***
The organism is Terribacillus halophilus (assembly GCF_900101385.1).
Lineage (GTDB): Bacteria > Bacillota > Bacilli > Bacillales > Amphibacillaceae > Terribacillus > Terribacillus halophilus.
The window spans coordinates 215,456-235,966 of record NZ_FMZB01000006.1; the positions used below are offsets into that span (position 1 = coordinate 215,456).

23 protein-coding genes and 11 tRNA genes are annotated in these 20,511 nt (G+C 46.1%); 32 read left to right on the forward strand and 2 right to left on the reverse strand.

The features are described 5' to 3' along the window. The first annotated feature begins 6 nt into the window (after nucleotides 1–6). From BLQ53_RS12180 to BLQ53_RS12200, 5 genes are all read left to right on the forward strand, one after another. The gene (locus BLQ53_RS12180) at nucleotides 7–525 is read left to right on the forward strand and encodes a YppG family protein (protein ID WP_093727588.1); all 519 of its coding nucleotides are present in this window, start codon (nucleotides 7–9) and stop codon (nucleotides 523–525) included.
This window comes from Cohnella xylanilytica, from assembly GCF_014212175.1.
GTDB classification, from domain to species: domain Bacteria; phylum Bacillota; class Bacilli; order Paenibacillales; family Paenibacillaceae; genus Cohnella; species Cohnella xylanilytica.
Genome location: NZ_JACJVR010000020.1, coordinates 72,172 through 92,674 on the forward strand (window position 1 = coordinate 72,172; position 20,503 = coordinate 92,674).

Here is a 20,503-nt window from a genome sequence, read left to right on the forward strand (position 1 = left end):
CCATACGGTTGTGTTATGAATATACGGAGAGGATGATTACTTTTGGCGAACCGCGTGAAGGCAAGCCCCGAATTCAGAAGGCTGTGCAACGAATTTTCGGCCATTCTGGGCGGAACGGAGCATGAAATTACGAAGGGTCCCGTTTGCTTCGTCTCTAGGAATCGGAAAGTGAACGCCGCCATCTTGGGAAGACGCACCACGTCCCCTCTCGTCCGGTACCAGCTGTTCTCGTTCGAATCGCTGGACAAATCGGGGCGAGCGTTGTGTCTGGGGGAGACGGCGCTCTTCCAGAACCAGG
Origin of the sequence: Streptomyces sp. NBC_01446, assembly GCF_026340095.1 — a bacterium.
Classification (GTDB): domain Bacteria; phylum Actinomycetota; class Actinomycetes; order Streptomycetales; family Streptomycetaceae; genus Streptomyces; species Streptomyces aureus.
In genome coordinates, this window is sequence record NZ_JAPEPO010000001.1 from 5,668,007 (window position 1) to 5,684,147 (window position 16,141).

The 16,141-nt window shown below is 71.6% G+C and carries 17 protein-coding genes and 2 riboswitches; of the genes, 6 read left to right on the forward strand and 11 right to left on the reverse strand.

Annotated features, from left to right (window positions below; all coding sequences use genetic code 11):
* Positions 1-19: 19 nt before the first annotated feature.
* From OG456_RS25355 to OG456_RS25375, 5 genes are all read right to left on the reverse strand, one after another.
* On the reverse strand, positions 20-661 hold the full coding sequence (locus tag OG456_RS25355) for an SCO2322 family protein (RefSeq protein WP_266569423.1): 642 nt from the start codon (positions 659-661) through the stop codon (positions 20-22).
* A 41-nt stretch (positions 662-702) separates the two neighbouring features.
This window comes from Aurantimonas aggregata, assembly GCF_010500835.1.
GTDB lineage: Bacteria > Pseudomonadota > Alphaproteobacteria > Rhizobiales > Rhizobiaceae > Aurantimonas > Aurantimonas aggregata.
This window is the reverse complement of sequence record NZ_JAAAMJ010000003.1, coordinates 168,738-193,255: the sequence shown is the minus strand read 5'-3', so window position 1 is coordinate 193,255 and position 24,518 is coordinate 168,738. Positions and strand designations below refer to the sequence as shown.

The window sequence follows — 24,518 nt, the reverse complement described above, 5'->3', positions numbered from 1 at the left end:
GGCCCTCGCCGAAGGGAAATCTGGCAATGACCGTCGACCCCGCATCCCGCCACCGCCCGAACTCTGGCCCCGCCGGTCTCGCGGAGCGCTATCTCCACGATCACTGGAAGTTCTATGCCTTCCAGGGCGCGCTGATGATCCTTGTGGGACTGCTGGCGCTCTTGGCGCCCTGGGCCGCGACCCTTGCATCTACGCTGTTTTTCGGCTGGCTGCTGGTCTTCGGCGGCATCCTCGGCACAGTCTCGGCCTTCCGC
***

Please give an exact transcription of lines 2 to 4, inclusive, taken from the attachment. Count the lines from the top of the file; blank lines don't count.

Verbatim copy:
Lineage (GTDB): Bacteria > Bacillota > Bacilli > Bacillales > Amphibacillaceae > Terribacillus > Terribacillus halophilus.
The window spans coordinates 215,456-235,966 of record NZ_FMZB01000006.1; the positions used below are offsets into that span (position 1 = coordinate 215,456).

23 protein-coding genes and 11 tRNA genes are annotated in these 20,511 nt (G+C 46.1%); 32 read left to right on the forward strand and 2 right to left on the reverse strand.